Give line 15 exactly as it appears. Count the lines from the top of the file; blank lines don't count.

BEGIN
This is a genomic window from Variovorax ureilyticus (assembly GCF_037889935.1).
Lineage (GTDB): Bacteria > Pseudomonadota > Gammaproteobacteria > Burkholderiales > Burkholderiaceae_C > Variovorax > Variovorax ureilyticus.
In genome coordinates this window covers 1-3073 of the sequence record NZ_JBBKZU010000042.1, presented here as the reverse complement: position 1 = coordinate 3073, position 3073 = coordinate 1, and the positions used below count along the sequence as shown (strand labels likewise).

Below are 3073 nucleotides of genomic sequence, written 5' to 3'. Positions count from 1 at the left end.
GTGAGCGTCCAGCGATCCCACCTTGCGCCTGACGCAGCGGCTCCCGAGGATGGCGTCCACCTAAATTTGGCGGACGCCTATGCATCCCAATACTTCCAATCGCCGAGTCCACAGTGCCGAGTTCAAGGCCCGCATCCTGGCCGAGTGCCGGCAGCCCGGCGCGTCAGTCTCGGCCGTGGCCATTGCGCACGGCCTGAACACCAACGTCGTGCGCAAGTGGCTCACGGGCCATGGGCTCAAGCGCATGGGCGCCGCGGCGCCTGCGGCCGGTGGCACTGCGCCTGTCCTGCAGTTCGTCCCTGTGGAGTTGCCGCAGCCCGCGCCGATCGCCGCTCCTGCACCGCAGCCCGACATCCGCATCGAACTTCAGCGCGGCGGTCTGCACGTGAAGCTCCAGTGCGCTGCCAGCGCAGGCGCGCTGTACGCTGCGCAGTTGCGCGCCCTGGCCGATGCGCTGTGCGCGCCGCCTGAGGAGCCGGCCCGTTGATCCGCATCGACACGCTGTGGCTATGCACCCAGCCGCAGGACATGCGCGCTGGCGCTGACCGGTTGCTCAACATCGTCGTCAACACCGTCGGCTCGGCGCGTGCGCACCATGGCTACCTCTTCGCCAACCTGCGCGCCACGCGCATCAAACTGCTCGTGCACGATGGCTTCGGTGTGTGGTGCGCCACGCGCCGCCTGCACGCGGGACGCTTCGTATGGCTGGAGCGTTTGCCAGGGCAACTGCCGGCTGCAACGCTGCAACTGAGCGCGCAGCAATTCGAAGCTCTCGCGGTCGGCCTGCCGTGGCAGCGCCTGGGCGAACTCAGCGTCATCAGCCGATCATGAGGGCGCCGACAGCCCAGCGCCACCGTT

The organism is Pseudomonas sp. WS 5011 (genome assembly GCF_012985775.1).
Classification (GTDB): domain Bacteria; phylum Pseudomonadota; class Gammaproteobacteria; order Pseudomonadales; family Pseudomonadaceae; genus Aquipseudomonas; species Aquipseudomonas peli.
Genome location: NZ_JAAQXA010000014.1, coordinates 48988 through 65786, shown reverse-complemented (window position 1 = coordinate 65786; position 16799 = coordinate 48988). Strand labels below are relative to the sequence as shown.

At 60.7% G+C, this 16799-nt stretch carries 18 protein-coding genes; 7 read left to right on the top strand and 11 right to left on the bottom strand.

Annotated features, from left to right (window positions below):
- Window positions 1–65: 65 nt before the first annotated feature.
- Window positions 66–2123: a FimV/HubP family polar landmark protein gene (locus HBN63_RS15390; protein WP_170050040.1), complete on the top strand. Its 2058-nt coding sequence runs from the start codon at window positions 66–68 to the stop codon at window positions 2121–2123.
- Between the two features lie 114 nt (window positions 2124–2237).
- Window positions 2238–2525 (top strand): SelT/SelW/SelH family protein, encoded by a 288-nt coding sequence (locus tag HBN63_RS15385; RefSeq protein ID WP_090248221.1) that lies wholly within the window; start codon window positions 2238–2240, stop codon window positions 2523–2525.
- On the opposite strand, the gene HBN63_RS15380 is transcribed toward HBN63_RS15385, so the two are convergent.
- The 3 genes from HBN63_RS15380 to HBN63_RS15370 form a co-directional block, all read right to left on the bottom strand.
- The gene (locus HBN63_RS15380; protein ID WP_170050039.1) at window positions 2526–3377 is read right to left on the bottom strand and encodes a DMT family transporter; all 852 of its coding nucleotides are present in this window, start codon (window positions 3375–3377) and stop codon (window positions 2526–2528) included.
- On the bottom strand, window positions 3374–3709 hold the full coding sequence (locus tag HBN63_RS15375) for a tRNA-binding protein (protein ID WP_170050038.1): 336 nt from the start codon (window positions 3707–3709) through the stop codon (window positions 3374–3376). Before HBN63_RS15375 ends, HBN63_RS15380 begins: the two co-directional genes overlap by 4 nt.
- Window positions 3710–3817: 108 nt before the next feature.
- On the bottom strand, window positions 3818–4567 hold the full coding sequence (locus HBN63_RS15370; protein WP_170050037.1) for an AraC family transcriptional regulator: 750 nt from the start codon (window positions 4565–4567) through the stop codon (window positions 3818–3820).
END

- On the opposite strand, the gene HBN63_RS15380 is transcribed toward HBN63_RS15385, so the two are convergent.